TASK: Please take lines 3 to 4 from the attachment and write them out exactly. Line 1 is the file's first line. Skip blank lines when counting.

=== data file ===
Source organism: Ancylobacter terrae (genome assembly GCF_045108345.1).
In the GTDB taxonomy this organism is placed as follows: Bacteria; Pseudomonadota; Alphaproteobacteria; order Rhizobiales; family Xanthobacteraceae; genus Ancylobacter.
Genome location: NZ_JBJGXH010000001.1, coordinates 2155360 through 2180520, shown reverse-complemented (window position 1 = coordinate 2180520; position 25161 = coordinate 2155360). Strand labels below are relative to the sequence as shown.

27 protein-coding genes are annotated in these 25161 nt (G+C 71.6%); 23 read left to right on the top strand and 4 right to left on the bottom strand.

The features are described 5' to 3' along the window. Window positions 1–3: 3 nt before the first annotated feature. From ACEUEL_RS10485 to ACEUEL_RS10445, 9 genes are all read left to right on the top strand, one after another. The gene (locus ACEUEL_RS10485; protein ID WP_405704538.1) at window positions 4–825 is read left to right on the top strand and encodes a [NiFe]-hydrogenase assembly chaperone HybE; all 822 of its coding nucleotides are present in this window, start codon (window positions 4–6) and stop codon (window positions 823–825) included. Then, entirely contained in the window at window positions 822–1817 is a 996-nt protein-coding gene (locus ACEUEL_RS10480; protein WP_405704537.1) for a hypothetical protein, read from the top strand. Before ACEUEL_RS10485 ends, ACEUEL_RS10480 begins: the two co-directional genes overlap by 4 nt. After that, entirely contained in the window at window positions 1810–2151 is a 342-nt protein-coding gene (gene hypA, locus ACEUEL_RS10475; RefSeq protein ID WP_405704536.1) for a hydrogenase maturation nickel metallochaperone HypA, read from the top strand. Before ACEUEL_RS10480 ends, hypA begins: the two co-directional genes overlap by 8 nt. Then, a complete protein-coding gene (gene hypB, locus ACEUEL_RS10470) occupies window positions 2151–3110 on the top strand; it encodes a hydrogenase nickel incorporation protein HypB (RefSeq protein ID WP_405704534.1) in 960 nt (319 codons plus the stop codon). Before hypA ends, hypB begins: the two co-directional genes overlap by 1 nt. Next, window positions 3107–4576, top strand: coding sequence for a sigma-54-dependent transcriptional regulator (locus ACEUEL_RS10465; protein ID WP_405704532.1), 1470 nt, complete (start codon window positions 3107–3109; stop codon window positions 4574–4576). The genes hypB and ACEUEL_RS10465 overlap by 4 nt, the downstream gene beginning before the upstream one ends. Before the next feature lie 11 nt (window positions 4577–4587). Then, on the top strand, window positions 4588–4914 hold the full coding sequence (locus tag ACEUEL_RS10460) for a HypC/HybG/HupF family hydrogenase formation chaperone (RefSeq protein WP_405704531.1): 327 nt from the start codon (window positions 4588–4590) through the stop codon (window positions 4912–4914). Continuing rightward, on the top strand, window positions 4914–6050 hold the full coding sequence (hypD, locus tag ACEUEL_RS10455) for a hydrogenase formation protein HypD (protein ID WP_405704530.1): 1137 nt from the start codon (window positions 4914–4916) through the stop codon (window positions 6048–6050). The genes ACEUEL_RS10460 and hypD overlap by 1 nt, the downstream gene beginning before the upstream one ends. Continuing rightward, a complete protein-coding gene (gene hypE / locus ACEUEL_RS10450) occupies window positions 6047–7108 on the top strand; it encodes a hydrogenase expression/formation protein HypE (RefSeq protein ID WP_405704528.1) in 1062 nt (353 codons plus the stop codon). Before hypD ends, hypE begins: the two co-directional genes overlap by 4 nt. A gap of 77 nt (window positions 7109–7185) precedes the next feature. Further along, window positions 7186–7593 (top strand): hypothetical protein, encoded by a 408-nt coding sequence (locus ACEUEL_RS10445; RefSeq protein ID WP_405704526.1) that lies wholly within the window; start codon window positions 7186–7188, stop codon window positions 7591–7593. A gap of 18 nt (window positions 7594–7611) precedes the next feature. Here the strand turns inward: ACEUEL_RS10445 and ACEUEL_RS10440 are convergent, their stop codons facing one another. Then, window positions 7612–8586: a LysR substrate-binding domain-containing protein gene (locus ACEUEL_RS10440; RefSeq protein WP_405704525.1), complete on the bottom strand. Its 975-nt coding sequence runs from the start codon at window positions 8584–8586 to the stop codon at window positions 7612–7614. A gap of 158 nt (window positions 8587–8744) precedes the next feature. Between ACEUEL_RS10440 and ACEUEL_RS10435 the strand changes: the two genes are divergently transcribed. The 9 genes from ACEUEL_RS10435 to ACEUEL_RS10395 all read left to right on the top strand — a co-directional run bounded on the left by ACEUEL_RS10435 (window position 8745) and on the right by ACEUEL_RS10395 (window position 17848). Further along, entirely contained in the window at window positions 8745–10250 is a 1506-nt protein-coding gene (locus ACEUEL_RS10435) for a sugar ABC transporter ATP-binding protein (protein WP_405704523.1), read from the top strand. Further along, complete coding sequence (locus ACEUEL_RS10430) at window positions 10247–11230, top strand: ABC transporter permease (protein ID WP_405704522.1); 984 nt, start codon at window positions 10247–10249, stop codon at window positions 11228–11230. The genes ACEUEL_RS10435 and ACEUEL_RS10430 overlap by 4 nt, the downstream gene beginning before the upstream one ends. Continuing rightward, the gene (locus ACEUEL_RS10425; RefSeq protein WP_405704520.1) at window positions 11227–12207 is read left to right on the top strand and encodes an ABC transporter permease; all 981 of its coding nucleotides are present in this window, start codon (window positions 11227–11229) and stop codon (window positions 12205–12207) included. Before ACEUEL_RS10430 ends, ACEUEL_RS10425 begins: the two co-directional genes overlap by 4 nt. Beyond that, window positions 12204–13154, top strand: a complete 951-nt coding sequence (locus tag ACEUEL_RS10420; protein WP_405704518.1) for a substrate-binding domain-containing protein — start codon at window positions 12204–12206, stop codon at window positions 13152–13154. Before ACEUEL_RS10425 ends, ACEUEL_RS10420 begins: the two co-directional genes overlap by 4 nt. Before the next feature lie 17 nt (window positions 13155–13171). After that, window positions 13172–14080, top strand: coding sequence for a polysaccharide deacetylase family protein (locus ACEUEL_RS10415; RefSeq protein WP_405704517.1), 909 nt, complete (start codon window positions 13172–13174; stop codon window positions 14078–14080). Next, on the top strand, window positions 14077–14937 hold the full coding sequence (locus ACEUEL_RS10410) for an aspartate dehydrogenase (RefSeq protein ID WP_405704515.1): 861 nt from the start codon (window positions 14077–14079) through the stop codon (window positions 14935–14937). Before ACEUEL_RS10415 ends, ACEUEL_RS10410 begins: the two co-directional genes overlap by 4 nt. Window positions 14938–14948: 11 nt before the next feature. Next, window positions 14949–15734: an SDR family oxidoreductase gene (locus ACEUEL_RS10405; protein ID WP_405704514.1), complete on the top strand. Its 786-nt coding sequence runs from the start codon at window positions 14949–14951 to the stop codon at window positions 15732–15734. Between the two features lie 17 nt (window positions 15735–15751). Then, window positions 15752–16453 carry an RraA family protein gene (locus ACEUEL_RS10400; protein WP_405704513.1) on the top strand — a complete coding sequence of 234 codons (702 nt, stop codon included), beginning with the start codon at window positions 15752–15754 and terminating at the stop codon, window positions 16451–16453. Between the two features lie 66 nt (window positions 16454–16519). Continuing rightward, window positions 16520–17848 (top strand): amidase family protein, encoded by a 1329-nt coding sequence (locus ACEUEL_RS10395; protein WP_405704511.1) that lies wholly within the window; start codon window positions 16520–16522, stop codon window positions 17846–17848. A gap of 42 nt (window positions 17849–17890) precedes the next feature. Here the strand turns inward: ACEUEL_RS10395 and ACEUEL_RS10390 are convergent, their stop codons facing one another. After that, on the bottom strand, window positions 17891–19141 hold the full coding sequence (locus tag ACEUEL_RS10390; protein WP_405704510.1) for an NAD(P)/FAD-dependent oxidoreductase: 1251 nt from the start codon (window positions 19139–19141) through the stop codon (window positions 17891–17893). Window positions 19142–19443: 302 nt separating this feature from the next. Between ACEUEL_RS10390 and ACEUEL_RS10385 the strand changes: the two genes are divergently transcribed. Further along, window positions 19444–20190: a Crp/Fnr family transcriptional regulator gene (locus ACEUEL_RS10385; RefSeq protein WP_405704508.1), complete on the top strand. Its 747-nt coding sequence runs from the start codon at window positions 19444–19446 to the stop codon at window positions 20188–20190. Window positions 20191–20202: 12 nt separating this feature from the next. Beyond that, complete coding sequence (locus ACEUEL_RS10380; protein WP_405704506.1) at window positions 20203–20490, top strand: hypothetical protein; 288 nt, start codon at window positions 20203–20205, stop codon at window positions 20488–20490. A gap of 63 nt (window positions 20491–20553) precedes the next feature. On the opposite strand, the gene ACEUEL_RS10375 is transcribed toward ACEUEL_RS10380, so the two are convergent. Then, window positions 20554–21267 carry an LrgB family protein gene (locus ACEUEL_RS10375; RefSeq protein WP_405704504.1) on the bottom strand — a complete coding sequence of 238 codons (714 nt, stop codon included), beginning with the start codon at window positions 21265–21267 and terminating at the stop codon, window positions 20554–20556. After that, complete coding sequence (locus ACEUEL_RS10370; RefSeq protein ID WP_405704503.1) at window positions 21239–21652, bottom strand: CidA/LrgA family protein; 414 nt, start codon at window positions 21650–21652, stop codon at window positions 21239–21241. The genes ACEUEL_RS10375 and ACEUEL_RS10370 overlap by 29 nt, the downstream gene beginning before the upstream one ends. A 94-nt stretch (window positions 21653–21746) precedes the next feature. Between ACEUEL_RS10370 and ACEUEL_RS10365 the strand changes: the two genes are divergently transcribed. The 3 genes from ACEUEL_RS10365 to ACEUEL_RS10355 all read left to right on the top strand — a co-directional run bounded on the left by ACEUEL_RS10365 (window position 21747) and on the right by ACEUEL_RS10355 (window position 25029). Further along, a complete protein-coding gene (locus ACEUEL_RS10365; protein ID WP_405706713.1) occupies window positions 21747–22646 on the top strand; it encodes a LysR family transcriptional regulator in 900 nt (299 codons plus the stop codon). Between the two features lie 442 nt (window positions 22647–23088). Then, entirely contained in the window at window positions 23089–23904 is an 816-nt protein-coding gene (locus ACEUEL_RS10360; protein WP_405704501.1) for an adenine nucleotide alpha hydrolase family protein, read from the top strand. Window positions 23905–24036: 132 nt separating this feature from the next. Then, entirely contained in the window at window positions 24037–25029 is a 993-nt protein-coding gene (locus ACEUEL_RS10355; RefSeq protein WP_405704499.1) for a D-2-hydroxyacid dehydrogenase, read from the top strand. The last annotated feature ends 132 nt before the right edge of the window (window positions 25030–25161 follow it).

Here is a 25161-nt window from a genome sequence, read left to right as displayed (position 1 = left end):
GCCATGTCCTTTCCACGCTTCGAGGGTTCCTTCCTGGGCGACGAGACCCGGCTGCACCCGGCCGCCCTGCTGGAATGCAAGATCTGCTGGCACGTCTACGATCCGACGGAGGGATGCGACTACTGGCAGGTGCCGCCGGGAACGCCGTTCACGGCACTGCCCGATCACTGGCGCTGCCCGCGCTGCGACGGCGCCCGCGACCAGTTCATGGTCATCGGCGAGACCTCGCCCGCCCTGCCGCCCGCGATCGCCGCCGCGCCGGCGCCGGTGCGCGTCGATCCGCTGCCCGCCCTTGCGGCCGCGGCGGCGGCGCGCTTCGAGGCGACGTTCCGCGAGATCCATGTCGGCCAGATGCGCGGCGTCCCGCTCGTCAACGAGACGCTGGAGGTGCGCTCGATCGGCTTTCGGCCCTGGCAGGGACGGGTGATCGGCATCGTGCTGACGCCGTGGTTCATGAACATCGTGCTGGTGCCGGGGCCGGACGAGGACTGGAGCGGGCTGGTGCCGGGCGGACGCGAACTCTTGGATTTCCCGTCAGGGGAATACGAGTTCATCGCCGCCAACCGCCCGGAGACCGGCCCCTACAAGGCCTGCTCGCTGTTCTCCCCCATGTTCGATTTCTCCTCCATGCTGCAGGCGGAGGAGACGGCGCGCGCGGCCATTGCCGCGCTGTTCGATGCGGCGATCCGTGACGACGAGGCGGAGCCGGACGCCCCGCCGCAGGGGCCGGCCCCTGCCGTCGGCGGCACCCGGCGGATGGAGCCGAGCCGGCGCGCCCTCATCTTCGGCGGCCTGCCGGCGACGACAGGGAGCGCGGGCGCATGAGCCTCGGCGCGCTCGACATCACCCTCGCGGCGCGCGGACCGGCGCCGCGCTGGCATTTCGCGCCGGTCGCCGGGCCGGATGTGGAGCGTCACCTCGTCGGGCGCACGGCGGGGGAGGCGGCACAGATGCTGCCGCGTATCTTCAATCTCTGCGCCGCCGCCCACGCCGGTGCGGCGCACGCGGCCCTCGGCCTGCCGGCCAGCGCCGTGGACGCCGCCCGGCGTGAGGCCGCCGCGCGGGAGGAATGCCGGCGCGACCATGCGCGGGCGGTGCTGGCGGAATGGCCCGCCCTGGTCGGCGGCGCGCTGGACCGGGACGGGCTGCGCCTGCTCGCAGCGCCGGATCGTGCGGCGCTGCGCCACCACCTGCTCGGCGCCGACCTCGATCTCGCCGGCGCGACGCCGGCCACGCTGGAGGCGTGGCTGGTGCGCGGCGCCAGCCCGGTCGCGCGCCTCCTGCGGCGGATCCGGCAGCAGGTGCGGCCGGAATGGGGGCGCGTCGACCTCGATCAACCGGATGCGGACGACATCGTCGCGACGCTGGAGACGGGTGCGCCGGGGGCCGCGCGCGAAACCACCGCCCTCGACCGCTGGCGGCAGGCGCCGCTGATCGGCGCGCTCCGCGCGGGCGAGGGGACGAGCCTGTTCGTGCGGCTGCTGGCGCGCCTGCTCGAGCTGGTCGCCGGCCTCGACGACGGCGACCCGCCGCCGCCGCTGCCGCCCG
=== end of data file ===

Genome location: NZ_JBJGXH010000001.1, coordinates 2155360 through 2180520, shown reverse-complemented (window position 1 = coordinate 2180520; position 25161 = coordinate 2155360). Strand labels below are relative to the sequence as shown.

27 protein-coding genes are annotated in these 25161 nt (G+C 71.6%); 23 read left to right on the top strand and 4 right to left on the bottom strand.